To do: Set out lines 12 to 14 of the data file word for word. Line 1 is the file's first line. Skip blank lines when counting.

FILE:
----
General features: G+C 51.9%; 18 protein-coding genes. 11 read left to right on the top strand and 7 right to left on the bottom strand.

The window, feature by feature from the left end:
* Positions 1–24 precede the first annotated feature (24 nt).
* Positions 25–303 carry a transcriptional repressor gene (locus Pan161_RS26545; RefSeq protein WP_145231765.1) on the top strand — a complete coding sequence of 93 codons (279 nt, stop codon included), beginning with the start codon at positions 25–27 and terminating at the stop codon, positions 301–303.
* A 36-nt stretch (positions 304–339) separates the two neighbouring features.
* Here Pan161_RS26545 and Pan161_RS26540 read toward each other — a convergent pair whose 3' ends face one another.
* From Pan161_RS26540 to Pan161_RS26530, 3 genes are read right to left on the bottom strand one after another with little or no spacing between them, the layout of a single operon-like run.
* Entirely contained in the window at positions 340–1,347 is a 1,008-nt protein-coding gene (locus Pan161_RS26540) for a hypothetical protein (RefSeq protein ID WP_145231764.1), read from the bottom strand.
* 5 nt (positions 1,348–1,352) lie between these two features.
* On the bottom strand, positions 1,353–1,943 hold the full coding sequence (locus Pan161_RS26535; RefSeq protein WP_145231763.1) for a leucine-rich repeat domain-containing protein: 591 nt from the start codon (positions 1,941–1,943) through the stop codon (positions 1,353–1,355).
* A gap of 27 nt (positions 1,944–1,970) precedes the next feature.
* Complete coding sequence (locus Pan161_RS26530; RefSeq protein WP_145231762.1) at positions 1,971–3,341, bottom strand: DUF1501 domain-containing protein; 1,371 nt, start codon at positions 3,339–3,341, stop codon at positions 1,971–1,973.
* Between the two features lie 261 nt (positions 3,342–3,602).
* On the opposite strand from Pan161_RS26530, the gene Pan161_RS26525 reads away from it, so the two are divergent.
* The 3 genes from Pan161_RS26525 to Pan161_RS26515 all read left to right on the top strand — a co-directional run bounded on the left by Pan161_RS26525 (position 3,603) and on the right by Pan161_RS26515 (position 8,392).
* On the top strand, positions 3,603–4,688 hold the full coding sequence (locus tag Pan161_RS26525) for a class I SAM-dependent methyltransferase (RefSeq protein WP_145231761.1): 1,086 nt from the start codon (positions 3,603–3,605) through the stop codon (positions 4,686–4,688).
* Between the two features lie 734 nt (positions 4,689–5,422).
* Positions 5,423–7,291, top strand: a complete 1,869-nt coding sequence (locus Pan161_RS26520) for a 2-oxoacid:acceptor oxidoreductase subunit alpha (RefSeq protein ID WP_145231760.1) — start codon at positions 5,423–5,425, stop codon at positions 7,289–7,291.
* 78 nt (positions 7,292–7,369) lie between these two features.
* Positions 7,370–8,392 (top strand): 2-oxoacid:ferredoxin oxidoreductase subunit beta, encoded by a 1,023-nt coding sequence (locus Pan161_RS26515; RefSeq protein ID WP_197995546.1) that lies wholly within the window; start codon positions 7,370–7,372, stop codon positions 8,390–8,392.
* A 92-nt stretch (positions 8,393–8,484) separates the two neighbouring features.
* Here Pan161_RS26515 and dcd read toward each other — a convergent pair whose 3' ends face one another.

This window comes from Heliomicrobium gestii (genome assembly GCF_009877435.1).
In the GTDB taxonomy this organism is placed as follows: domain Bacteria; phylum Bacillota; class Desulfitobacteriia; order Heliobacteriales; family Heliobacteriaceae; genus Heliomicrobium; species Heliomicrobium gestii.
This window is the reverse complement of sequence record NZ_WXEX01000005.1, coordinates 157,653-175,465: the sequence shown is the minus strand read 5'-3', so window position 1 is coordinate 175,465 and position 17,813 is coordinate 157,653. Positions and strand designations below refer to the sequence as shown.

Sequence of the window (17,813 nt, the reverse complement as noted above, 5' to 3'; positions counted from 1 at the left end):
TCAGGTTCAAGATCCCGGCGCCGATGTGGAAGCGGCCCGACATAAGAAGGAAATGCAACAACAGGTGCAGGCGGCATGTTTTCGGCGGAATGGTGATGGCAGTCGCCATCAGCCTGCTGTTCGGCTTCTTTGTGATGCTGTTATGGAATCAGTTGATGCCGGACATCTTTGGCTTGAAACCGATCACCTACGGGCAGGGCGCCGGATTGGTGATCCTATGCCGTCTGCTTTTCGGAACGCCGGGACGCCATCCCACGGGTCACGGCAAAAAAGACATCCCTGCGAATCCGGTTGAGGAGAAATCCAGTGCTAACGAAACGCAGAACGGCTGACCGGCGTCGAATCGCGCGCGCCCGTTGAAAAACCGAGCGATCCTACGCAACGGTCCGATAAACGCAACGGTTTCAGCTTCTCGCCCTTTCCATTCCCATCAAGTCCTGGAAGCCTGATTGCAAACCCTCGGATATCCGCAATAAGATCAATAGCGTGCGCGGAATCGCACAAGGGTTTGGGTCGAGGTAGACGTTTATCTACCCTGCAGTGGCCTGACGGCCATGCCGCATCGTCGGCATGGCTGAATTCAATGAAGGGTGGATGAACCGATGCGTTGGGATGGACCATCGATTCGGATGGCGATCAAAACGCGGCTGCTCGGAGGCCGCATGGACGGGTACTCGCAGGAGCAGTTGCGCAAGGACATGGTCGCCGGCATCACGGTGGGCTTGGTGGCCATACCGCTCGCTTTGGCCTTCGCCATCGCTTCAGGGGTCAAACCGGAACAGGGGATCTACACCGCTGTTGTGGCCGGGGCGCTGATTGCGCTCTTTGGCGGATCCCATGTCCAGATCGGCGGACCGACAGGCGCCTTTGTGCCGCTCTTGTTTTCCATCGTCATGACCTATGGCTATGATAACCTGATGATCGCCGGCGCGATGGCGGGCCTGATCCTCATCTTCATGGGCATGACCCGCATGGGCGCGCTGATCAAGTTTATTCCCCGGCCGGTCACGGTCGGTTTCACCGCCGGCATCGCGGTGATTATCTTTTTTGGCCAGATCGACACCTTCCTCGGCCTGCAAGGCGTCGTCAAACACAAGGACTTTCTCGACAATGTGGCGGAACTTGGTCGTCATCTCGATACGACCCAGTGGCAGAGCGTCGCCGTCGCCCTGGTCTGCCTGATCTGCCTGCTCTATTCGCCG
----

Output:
* Complete coding sequence (locus Pan161_RS26530; RefSeq protein WP_145231762.1) at positions 1,971–3,341, bottom strand: DUF1501 domain-containing protein; 1,371 nt, start codon at positions 3,339–3,341, stop codon at positions 1,971–1,973.
* Between the two features lie 261 nt (positions 3,342–3,602).
* On the opposite strand from Pan161_RS26530, the gene Pan161_RS26525 reads away from it, so the two are divergent.